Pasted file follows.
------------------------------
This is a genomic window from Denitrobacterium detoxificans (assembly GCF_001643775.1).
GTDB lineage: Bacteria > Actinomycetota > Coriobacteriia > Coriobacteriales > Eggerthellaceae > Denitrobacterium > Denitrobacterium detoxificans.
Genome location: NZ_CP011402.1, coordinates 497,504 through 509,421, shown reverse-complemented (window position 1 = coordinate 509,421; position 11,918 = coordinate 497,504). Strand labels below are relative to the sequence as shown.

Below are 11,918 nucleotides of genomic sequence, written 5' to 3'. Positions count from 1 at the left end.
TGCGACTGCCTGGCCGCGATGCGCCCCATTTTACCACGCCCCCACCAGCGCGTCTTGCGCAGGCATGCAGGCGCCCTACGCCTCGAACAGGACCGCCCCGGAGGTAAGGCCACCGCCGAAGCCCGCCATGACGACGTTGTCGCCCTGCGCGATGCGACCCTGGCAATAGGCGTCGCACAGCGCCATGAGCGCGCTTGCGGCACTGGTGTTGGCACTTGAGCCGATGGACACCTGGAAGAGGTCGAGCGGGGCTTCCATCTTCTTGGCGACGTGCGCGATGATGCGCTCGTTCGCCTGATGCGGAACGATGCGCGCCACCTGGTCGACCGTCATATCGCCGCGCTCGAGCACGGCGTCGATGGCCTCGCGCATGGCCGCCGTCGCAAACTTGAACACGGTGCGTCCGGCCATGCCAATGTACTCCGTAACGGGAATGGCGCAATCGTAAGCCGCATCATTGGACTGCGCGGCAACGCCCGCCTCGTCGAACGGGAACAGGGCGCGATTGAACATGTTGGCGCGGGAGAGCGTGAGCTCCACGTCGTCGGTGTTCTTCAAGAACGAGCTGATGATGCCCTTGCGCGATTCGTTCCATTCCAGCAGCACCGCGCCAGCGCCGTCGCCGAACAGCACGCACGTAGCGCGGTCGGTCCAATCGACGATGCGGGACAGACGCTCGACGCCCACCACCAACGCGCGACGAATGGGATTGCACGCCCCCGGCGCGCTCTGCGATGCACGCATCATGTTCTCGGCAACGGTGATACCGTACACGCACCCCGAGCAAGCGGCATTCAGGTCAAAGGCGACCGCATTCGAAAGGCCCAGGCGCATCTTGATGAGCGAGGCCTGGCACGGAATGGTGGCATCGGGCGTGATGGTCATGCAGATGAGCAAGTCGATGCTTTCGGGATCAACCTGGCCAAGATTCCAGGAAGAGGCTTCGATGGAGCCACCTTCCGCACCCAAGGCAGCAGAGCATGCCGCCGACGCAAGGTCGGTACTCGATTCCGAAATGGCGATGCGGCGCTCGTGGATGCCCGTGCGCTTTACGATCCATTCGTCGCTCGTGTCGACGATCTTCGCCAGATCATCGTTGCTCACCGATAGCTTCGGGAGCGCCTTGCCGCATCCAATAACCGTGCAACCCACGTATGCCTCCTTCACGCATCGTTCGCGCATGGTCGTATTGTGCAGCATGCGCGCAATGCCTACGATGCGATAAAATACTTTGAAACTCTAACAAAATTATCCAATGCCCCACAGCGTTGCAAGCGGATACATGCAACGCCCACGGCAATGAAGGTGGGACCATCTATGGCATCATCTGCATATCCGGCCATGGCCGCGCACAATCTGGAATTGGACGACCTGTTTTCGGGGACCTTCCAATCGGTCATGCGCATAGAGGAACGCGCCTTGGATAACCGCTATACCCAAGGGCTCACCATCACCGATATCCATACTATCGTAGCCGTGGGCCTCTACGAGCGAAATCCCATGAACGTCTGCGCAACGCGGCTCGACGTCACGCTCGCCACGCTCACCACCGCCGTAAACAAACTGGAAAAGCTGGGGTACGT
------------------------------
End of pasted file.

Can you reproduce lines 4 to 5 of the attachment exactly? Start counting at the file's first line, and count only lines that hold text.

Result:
Below are 11,918 nucleotides of genomic sequence, written 5' to 3'. Positions count from 1 at the left end.
TGCGACTGCCTGGCCGCGATGCGCCCCATTTTACCACGCCCCCACCAGCGCGTCTTGCGCAGGCATGCAGGCGCCCTACGCCTCGAACAGGACCGCCCCGGAGGTAAGGCCACCGCCGAAGCCCGCCATGACGACGTTGTCGCCCTGCGCGATGCGACCCTGGCAATAGGCGTCGCACAGCGCCATGAGCGCGCTTGCGGCACTGGTGTTGGCACTTGAGCCGATGGACACCTGGAAGAGGTCGAGCGGGGCTTCCATCTTCTTGGCGACGTGCGCGATGATGCGCTCGTTCGCCTGATGCGGAACGATGCGCGCCACCTGGTCGACCGTCATATCGCCGCGCTCGAGCACGGCGTCGATGGCCTCGCGCATGGCCGCCGTCGCAAACTTGAACACGGTGCGTCCGGCCATGCCAATGTACTCCGTAACGGGAATGGCGCAATCGTAAGCCGCATCATTGGACTGCGCGGCAACGCCCGCCTCGTCGAACGGGAACAGGGCGCGATTGAACATGTTGGCGCGGGAGAGCGTGAGCTCCACGTCGTCGGTGTTCTTCAAGAACGAGCTGATGATGCCCTTGCGCGATTCGTTCCATTCCAGCAGCACCGCGCCAGCGCCGTCGCCGAACAGCACGCACGTAGCGCGGTCGGTCCAATCGACGATGCGGGACAGACGCTCGACGCCCACCACCAACGCGCGACGAATGGGATTGCACGCCCCCGGCGCGCTCTGCGATGCACGCATCATGTTCTCGGCAACGGTGATACCGTACACGCACCCCGAGCAAGCGGCATTCAGGTCAAAGGCGACCGCATTCGAAAGGCCCAGGCGCATCTTGATGAGCGAGGCCTGGCACGGAATGGTGGCATCGGGCGTGATGGTCATGCAGATGAGCAAGTCGATGCTTTCGGGATCAACCTGGCCAAGATTCCAGGAAGAGGCTTCGATGGAGCCACCTTCCGCACCCAAGGCAGCAGAGCATGCCGCCGACGCAAGGTCGGTACTCGATTCCGAAATGGCGATGCGGCGCTCGTGGATGCCCGTGCGCTTTACGATCCATTCGTCGCTCGTGTCGACGATCTTCGCCAGATCATCGTTGCTCACCGATAGCTTCGGGAGCGCCTTGCCGCATCCAATAACCGTGCAACCCACGTATGCCTCCTTCACGCATCGTTCGCGCATGGTCGTATTGTGCAGCATGCGCGCAATGCCTACGATGCGATAAAATACTTTGAAACTCTAACAAAATTATCCAATGCCCCACAGCGTTGCAAGCGGATACATGCAACGCCCACGGCAATGAAGGTGGGACCATCTATGGCATCATCTGCATATCCGGCCATGGCCGCGCACAATCTGGAATTGGACGACCTGTTTTCGGGGACCTTCCAATCGGTCATGCGCATAGAGGAACGCGCCTTGGATAACCGCTATACCCAAGGGCTCACCATCACCGATATCCATACTATCGTAGCCGTGGGCCTCTACGAGCGAAATCCCATGAACGTCTGCGCAACGCGGCTCGACGTCACGCTCGCCACGCTCACCACCGCCGTAAACAAACTGGAAAAGCTGGGGTACGT